The aria is sung by Mephisto, but what I particularly like about it is that it’s not a through-and-through testimony of evil and darkness like Iago’s credo in Otello (the music of which I always loved, but which I always had issues with, lyrics-wise, but that’s another story). Rather, Mephisto’s aria is a truly devilish mix of seduction and horror. Because the aria actually presents three different viewpoints: (1) a serenader’s, addressing a young woman and appealing to her to resist her lanquishing lover, (2) a narrator, coolly recounting the course of the events, (3) and a third person warning the addressed girl to resist the young man:

“You who are supposed to be asleep
Don’t you hear,
O, Catherine, my sweetheart,
Don’t you hear my voice and the patter of my feet?”
Thus your lover calls you
And your heart believes him. Hahaha!
Don’t open your door, my beauty,
until that ring is on your finger.”

The second stanza follows the same structure:

“Catherine, whom I adore,
why would you refuse
from your love who begs you
why refuse such a sweet kiss?”
Thus pleads your lover
and your hearts believes him. Ha ha ha!
Don’t give a kiss, my sweetheart,
till that ring is on your finger

It’s this neutrality, achieved through the polysonic nature of the aria, that’s so scary, I think. To use a modern term for it; it seems psycopathic, the way the narrator is able to step in and out of characters like that. And of course given the context of the aria, as well as Mephisto’s laugh, it all serves as a cruel mockery of character Marguerite: At this point in the opera, Marguerite has already opened her door (in every possible Freudian or literal definition of the term) to her lover; she has not waited for the ring on her finger, and she has become pregnant with her lover’s baby and is now in a desperate situation.

I rather like the version of the aria linked to in this post. It’s Ferrucio Furlanetto singing Mephisto, and I like the aesthetic effect of the gloomily lit hall, and the symbolic value of Mephiso being dressed as the perfect stunt-double for Faust.

Another, even more interesting-looking version is this one:

Sublime Bryn Terfel (who is, in my opinion, the definition of a larger-than-life stage personality) is a much more stoic and solemn Mephisto than any Mephisto I’ve ever seen, and it works very well in contrast to the fumbling, overdosing Faust (Roberto Alagna) in the background. 

Make sure to catch the last thirty seconds of the clip – there’s some delicious HoYay! going on between Mephisto and Faust, complete with Terfel fondling Alagna, which is a scenario I never, ever could have enviosioned.:)

Happy Halloween!


Replay: Veronika by Xofia

Copenhagen is not compltely lost when it comes to underground theatre, so proves theatre group Xofia’s latest staging REPLAY Veronika. I attended the performance in May and was very impressed with this thougtprovoking and inspired staging.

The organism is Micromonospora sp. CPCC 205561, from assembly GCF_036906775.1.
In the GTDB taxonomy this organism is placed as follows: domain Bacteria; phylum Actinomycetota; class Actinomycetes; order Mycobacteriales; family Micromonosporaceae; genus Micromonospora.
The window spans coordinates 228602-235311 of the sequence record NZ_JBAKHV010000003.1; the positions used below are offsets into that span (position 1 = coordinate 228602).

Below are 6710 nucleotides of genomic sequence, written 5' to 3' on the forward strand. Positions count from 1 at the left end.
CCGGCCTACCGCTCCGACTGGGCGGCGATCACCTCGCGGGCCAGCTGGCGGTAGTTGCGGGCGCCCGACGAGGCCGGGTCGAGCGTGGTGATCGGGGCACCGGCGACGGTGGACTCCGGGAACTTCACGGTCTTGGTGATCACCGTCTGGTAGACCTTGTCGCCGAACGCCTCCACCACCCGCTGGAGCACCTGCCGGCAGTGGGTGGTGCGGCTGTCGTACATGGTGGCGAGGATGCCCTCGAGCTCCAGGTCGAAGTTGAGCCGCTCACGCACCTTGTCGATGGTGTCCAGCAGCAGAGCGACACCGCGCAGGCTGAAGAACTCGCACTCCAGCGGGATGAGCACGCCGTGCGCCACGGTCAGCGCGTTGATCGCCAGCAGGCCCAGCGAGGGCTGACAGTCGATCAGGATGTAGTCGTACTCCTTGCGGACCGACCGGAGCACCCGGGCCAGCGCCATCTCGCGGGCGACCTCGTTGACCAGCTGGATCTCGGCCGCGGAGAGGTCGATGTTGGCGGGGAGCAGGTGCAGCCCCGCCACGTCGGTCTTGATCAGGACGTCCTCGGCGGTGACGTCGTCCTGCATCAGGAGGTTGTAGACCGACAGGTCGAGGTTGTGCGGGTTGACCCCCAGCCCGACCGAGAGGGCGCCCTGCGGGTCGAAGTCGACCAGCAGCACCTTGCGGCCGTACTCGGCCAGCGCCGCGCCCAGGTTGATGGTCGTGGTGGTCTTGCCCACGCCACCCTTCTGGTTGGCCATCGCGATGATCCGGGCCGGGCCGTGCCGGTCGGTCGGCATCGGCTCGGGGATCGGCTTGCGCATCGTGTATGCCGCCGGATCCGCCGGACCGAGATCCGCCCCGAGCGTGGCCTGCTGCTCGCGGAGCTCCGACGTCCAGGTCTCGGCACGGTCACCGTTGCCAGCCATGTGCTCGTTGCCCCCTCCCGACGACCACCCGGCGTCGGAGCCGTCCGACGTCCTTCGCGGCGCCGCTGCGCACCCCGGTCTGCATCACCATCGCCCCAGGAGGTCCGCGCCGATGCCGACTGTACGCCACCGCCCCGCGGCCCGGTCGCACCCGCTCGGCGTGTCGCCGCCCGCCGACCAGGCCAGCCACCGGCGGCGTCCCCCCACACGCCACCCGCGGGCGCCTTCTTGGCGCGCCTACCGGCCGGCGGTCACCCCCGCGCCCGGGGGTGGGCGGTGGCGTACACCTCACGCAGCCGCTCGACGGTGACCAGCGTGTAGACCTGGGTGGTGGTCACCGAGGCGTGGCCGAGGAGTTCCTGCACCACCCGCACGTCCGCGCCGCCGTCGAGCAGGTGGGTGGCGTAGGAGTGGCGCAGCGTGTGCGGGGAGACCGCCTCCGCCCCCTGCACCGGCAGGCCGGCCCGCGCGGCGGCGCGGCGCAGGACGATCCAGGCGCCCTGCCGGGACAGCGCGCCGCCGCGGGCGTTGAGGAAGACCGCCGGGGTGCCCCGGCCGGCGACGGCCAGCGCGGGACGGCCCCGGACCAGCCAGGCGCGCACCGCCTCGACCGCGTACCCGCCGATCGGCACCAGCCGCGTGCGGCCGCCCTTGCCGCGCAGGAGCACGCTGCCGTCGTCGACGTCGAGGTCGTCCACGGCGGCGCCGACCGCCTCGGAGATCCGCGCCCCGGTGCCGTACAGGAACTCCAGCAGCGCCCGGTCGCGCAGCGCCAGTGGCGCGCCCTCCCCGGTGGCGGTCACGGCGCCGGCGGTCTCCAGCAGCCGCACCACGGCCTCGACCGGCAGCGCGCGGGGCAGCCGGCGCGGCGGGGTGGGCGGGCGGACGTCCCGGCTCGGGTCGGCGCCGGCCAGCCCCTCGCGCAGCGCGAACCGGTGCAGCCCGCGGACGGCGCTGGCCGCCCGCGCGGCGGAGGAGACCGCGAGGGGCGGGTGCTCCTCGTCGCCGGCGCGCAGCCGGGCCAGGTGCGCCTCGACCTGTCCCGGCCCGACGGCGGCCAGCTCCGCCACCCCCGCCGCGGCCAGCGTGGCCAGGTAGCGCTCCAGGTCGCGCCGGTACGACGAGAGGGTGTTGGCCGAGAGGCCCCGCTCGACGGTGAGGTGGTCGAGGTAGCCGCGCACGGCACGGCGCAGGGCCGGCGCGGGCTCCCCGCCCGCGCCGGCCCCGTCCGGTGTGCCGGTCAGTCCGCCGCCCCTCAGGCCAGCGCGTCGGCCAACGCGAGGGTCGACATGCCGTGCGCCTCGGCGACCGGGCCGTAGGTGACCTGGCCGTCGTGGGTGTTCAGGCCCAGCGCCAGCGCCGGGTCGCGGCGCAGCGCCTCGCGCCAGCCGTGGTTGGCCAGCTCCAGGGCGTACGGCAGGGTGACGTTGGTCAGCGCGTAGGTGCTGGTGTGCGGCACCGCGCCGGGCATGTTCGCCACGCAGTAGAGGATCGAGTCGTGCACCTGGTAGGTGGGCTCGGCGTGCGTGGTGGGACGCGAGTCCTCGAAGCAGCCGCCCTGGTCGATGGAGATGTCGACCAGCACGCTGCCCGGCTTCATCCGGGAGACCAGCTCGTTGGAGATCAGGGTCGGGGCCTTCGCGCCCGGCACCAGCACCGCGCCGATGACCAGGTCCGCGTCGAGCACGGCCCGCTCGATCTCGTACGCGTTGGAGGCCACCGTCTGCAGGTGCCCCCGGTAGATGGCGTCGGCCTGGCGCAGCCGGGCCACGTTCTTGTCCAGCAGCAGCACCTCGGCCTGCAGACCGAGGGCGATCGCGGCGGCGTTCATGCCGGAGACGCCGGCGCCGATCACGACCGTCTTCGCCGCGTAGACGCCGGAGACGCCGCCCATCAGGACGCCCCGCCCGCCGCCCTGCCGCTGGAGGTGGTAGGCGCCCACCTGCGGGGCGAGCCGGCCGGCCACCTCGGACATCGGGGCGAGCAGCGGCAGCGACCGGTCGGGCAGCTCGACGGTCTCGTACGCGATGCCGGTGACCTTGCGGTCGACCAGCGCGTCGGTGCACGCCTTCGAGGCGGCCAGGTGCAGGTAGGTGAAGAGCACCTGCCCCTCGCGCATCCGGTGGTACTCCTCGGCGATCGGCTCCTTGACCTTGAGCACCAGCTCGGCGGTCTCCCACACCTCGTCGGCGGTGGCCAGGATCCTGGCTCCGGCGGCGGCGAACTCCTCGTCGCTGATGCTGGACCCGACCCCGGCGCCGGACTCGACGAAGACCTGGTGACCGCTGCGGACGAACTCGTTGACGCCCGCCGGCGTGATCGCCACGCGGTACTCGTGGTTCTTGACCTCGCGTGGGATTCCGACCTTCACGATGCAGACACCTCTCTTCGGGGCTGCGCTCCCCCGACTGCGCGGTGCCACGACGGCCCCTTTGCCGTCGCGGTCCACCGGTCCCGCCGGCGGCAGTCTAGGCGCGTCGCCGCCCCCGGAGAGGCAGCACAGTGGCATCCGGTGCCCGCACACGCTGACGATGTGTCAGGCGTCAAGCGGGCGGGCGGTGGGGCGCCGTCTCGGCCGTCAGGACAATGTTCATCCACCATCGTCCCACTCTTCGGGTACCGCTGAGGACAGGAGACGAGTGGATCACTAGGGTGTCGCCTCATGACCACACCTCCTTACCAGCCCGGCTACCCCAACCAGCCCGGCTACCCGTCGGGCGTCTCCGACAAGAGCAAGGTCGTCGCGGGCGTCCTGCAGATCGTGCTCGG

REPLAY Veronika 

The play was inspired by Kurt Vonnegut’s Timequake, the idea that a lapse in time could occur, setting history for a period of time, and thus suspending man’s free will momentarily. In REPLAY Veronika such a phenomenon occurs, resulting in the repetition of eight years (1999-2007), and main character Veronika is the only one in the world who preserves her free will and thus her ability to change her fate as of November 14 2007, the date that marks the occurence of the timequake.

The play queries the idea of a free will as Veronika, even when given the opportunity to change a less than desirable destiny, chooses to a large degree to follow the road already taken, and it does so in a fresh and sympathetically unresolved manner, leaving the ending open and inviting the audience to make a guess as to what will follow. It’s a kind of like a modern Everyman play, one might say, drawing on latter-day mythology in lieu of the lorn Christianity-inspired gallery of characters of medieval mystery plays. Veronika (Birgit Ulla Uldall-Ekman) with her mirroring surarium-name is Everywoman and the object of identification, God-like character Time (Sara Damgaard Andersen) embodies the much-worshipped media holding the remote control to a flat-screen monitor and effectively rewinds and fast-forwards, Lev (Bjørn Vikkelsø) is Veronika’s road-not-taken personified as the passionate, distant man in her life, contrasted by earthbound, button-down-shirted husband Jakob (Asger Kjær Pedersen),  and clingy girlfriend Lily (Stina Mølgaard Pedersen), while The Stranger (Ulf Rathjen Kring Hansen) is an anon.-angelic kind of helper, dressed very appropriately like a film-noir informant in a hat and cottoncoat. It’s hard not to identify with Veronika as the years flash by in the course of about 80 minutes, relating to her story as well as (re-)considering one’s own actions and choices of the 1999-2007 time-span.

The art direction is very effective; the stage settings show the inside of an apartment, ambiguously decorated so that it reflects both claustrophic conformity and wall-paper-tattering rebellion, and I especially love the aforementioned flat-screen monitor: The rewinding and fast-forwarding is a brilliantly tangible way of presenting the passing of time, and I have always been a total sucker for the use of multi-media in modern theatre. I think it’s such a great Michel-Foucault-”Des espaces autres” way of depicting the juxtaposition of spaces, and such a juxtaposition is naturally relevant in a performance on the subject of life choices and dimensional displacement.

Finally, it was great to see a theatre make such great use of the programmes for their productions! Xofia’s visual designer Søren Meisner (also in charge of the absolutely awesome web design at has done a magnificent job with the layout, and his poster (the above picture) is a rare example of promotional art offering an interpretation of and thus interacting with the stage performance.